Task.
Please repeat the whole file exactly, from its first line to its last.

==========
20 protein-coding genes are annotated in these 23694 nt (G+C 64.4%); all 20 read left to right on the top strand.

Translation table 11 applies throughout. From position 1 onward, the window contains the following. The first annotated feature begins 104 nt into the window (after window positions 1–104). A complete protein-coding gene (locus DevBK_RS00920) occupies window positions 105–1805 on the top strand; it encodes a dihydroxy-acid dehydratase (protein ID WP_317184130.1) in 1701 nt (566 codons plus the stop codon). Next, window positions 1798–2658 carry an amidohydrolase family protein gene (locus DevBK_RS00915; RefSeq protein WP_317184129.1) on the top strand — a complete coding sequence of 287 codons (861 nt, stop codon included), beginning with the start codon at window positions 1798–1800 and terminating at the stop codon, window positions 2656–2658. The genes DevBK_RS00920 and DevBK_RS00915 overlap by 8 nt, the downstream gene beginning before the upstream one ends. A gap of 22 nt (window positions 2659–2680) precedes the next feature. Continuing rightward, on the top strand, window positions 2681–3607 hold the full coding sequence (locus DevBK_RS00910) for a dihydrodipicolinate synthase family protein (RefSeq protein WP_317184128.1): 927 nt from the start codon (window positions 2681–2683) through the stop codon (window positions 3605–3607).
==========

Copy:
20 protein-coding genes are annotated in these 23694 nt (G+C 64.4%); all 20 read left to right on the top strand.

Translation table 11 applies throughout. From position 1 onward, the window contains the following. The first annotated feature begins 104 nt into the window (after window positions 1–104). A complete protein-coding gene (locus DevBK_RS00920) occupies window positions 105–1805 on the top strand; it encodes a dihydroxy-acid dehydratase (protein ID WP_317184130.1) in 1701 nt (566 codons plus the stop codon). Next, window positions 1798–2658 carry an amidohydrolase family protein gene (locus DevBK_RS00915; RefSeq protein WP_317184129.1) on the top strand — a complete coding sequence of 287 codons (861 nt, stop codon included), beginning with the start codon at window positions 1798–1800 and terminating at the stop codon, window positions 2656–2658. The genes DevBK_RS00920 and DevBK_RS00915 overlap by 8 nt, the downstream gene beginning before the upstream one ends. A gap of 22 nt (window positions 2659–2680) precedes the next feature. Continuing rightward, on the top strand, window positions 2681–3607 hold the full coding sequence (locus DevBK_RS00910) for a dihydrodipicolinate synthase family protein (RefSeq protein WP_317184128.1): 927 nt from the start codon (window positions 2681–2683) through the stop codon (window positions 3605–3607).